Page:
A close-up of kale caesar in a small white bowl, set atop a beige place setting.

Serious Eats / J. Kenji López-Alt

And the greatest part of the recipe? Store the dressed kale in the fridge and the croutons in a sealed container on the countertop. The dressed kale will stay crisp for at least three days, meaning whenever you want a perfectly dressed, crisp and crunchy salad, it's as easy as opening the container, sprinkling on the croutons (they get soggy if you store them with the salad), and serving.

It's dangerously easy, but over-indulging in kale has never been a great fear of mine.

January 2013

This recipe originally appeared as part of the column "The Food Lab Lite."

Recipe Details

Kale Caesar Salad Recipe

Prep 5 mins
Cook 20 mins
Active 15 mins
Total 25 mins
Serves 6 to 8 servings

Marinating tough kale leaves in oil transforms them into tender salad greens.


  • 1 pound (about 2 bunches) Tuscan or curly kale, tough stems removed, leaves roughly chopped (about 4 quarts loosely packed leaves)

  • 5 tablespoons extra-virgin olive oil

  • 5 ounces hearty bread, roughly torn into 1-inch pieces

  • Kosher salt and freshly ground black pepper

  • 2/3 cup mayonnaise

  • 6 anchovy filets

  • 1 medium clove garlic, minced (about 1 teaspoon)

  • 1 1/2 ounces Parmigiano-Reggiano, finely grated (about 3/4 cup)

  • 2 teaspoons Worcestershire sauce

  • 2 tablespoons juice from 1 lemon

  • 1 small white onion or 2 shallots, finely sliced


  1. Adjust oven rack to middle position and preheat oven to 350°F (180°C). In a large bowl, massage kale with 3 tablespoons olive oil, making sure to coat all surfaces, kneading with your hands to help break down the tougher pieces, about 2 minutes. Set aside while you prepare the croutons and the dressing.

    A two-image collage. The top image shows a bowl of torn kale coated with 3 tablespoons of olive oil on all surfaces of the vegetables. The bottom image shows a hand holding the kale after it’s been massaged, showing that the texture has changed and that kale is now softer and glossy looking, and that larger pieces have been broken down.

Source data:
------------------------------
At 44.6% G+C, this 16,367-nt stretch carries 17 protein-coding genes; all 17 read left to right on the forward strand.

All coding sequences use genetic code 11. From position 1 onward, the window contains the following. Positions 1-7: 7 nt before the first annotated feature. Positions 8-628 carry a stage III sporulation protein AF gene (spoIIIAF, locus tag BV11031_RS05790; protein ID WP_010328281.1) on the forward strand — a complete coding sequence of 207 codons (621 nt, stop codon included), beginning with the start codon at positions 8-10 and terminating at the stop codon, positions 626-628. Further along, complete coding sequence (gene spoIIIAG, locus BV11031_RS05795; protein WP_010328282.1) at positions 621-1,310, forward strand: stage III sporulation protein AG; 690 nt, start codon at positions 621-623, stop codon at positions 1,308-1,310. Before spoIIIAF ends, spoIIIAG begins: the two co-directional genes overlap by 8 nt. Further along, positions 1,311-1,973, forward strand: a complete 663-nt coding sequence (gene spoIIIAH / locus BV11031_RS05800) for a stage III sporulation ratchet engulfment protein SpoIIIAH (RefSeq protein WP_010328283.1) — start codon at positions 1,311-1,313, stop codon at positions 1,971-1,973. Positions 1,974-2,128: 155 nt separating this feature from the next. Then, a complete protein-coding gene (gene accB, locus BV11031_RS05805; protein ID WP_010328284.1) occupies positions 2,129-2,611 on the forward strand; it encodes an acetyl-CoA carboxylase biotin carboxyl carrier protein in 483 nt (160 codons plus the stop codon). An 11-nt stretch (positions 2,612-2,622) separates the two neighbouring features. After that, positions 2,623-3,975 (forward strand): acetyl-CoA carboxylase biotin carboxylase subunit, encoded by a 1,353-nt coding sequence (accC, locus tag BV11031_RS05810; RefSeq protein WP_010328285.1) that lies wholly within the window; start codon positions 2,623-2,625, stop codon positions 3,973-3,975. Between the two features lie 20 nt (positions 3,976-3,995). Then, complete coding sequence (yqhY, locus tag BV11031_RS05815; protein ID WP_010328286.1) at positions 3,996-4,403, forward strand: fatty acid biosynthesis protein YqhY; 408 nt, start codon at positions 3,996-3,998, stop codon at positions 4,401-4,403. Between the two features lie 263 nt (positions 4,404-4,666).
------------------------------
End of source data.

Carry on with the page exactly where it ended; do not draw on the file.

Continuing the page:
Serious Eats / Qi Ai

  2. Combine bread pieces with remaining olive oil in the bowl of a food processor. Pulse until broken down into pea-sized pieces. Season to taste with salt and pepper and pulse once or twice to combine. Transfer to a rimmed baking sheet. Place in oven and bake until croutons are pale golden brown and crisp, about 20 minutes.

    A two-image collage. The top image shows seasoned small pieces of bread inside of a food processor. The bottom image shows that bread, now crispy and browned on a baking sheet which has just been removed from the oven.

    Serious Eats / Qi Ai

  3. Wipe out food processor bowl. Combine mayonnaise, anchovies, garlic, cheese, Worcestershire sauce, and lemon juice in the food processor bowl and process until smooth. Season to taste with salt and pepper if necessary.

    A two-image collage. The top image shows mayonnaise, anchovies, garlic, cheese, Worcestershire sauce, and lemon juice combined inside wiped out food processor bowl, before processing together. The bottom image shows the food processor now holding the smooth emulsified caesar dressing

    Serious Eats / Qi Ai

  4. When croutons are cooked, add onions, dressing, and half of croutons to large bowl with wilted kale. Toss with hands until thoroughly coated. Serve sprinkled with remaining croutons.

     Onions, dressing, half of croutons, and wilted kale tossed until thoroughly coated inside a large bowl.

    Serious Eats / Qi Ai

Read More

Nutrition Facts (per serving)
392 Calories
28g Fat
28g Carbs
12g Protein
Show Full Nutrition Label Hide Full Nutrition Label
Nutrition Facts
Servings: 6 to 8
Amount per serving
Calories 392
% Daily Value*
Total Fat 28g 35%
Saturated Fat 5g 26%
Cholesterol 26mg 9%
Sodium 615mg 27%
Total Carbohydrate 28g 10%
Dietary Fiber 6g 22%
Total Sugars 6g
Protein 12g
Vitamin C 110mg 548%
Calcium 278mg 21%
Iron 4mg 21%
Potassium 753mg 16%
*The % Daily Value (DV) tells you how much a nutrient in a food serving contributes to a daily diet. 2,000 calories a day is used for general nutrition advice.
(Nutrition information is calculated using an ingredient database and should be considered an estimate.)